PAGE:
What are algorithms?

Technically an algorithm is a set of instructions designed to perform a specific task or, in other words, a list of rules to follow in order to solve a problema. And that’s why we get used to find algorithms in everywhere dealing with multiple challenges. But, when we talk about algorithms, we mainly refer to a specific type called Machine Learning Algorithms, which are ones of the most applied since the last two decades.

Whereas traditional algorithms are, according to a mathematical and computational approach, sequences of steps programmed to achieve a goal that if you want to improve news steps have to be implemented, machine learning algorithms improve their performance automatically. They update themselves without the human addition of new steps or rules, so the strength of machine learning algorithms compared to traditional algorithms is that they consist of a statistical model that finds out from available data the most significant information for the prediction and can enhance its accuracy automatically whenever new data goes into.From Google Image Recognition algorithm to Amazon recommender algorithm, nowadays there is a great deal of algorithmic systems.  

Machine Learning Algorithms

Basically, a Machine Learning Algorithm is a statistical model that predicts something and improves its accuracy of prediction or classification independently of human intervention by iteratively updating the model with new data.​

Machine Learning in practice

Imagine, or play the video below, a group of scientists that gather one day with the intention of developing an accurate image classificator to save cats’ and dogs’ pictures in separate folders. If they go for a traditional algorithm, they must invent an infinitesimal set of rules like this:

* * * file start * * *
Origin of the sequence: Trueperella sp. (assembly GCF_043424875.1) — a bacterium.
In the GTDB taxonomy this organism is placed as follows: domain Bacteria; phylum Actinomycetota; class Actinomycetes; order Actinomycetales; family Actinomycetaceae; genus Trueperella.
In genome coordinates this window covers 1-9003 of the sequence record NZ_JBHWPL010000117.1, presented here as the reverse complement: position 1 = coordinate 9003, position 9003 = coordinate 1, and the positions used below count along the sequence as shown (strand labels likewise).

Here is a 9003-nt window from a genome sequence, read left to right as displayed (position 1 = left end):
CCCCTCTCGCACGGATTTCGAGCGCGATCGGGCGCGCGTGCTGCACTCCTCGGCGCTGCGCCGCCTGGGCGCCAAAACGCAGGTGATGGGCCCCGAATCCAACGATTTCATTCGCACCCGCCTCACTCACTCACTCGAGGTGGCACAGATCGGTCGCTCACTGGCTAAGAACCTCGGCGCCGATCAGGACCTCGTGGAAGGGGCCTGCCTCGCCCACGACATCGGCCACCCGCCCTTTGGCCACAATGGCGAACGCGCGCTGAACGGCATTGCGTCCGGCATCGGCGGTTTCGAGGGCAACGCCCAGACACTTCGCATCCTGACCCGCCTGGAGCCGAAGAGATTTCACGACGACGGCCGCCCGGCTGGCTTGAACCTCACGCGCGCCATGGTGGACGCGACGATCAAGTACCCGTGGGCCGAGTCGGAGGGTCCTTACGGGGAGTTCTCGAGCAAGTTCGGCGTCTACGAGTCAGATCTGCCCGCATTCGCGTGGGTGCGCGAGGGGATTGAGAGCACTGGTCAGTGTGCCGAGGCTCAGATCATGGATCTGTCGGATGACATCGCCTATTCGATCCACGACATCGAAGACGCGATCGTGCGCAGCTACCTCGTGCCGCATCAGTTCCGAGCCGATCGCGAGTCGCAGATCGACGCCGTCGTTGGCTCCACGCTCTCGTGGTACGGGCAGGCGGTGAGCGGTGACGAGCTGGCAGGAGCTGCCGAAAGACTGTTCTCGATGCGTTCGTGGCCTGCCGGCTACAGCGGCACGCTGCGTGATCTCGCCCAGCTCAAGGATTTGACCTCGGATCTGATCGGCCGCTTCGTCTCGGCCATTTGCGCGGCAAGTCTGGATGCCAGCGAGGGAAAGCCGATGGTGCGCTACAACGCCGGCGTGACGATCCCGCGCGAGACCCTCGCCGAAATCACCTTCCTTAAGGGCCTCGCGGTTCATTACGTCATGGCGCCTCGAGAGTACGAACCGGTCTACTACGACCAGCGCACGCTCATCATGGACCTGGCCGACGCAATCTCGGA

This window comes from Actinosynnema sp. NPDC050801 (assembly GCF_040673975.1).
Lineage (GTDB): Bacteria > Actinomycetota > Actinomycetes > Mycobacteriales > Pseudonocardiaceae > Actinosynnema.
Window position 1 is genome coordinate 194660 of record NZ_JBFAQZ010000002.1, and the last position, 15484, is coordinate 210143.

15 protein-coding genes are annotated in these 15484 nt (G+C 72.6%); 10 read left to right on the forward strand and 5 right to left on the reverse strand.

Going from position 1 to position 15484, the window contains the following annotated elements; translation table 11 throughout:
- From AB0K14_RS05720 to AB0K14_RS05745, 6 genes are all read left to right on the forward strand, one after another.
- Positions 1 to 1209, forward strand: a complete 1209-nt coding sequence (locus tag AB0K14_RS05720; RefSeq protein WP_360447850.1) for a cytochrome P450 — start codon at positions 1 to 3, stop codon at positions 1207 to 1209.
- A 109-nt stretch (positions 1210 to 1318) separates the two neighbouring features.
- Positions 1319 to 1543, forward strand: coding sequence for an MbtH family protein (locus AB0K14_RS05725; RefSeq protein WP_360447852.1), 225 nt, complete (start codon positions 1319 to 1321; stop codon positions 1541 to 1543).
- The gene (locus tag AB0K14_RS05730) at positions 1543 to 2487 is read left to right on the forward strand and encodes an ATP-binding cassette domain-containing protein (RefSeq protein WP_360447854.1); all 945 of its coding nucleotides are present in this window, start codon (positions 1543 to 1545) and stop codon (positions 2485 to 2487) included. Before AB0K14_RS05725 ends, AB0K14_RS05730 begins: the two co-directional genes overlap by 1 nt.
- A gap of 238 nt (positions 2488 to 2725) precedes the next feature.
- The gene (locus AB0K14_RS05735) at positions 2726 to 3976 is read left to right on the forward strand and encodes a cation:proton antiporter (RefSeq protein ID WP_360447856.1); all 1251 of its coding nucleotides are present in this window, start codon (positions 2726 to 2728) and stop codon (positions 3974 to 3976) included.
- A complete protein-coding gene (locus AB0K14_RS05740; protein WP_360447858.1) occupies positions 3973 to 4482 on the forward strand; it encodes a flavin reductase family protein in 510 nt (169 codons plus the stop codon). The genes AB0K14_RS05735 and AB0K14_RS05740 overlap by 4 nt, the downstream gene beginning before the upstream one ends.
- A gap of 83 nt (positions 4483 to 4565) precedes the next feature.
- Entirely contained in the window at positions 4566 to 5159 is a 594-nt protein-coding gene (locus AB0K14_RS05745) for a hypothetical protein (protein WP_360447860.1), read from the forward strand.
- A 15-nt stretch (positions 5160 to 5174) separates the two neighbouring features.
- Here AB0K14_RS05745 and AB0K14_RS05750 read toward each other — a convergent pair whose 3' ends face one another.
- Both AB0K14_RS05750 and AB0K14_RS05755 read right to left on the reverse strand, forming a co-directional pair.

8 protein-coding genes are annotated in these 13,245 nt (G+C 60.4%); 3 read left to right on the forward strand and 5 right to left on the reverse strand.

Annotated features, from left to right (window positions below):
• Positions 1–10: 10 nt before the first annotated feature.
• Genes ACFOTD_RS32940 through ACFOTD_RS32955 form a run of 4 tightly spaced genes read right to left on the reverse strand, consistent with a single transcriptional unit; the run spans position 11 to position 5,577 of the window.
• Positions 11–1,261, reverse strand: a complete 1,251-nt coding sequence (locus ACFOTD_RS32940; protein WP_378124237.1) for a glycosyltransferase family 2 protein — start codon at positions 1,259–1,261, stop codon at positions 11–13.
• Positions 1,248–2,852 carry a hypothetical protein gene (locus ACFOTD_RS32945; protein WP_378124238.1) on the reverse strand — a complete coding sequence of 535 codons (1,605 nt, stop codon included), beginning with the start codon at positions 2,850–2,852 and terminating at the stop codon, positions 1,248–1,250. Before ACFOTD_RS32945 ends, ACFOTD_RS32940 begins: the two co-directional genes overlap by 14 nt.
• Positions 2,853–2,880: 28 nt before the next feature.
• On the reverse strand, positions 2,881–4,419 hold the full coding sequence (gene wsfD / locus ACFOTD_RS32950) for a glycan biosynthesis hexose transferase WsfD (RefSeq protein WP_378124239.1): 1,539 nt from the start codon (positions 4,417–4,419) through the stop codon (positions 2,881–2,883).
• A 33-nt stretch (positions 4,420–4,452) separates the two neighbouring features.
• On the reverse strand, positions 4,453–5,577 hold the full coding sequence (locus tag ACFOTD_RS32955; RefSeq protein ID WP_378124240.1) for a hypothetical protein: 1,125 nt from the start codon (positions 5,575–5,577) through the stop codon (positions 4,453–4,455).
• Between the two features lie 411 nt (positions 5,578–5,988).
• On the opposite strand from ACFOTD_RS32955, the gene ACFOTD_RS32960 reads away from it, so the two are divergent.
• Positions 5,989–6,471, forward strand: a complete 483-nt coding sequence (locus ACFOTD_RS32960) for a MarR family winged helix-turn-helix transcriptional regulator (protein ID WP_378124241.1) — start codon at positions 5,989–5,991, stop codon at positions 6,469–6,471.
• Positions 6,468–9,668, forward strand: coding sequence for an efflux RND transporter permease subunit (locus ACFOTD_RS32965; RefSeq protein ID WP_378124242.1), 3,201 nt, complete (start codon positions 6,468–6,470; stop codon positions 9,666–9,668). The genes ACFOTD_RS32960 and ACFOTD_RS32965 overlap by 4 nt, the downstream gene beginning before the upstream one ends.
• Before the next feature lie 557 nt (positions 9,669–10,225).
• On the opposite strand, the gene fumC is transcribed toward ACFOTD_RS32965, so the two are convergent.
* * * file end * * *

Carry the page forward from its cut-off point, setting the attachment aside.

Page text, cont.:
–> if the animal is bigger than “x” –> size is a dog

–> if it is smaller than that “x” –> size is a cat

–> and so with countless possible physical features…

Instead, if they opt for a machine learning algorithm, they can choose a statistical model that synthesize well enough the data and gives a good prediction. Then, having fitted the model – we may suppose that scientists have chosen multilinear discrimination algorithm- with previously classified pictures –the training data-, the prediction accuracy of the model can continuously improve if the scientist program an automation that whenever there is new data available, the model has to be fitted again based on the previous and new data. 

Interested in our work?

You can collaborate with the project by sharing with us algorithms that are being implemented around you or by using the information in this directory to foster changes in your community.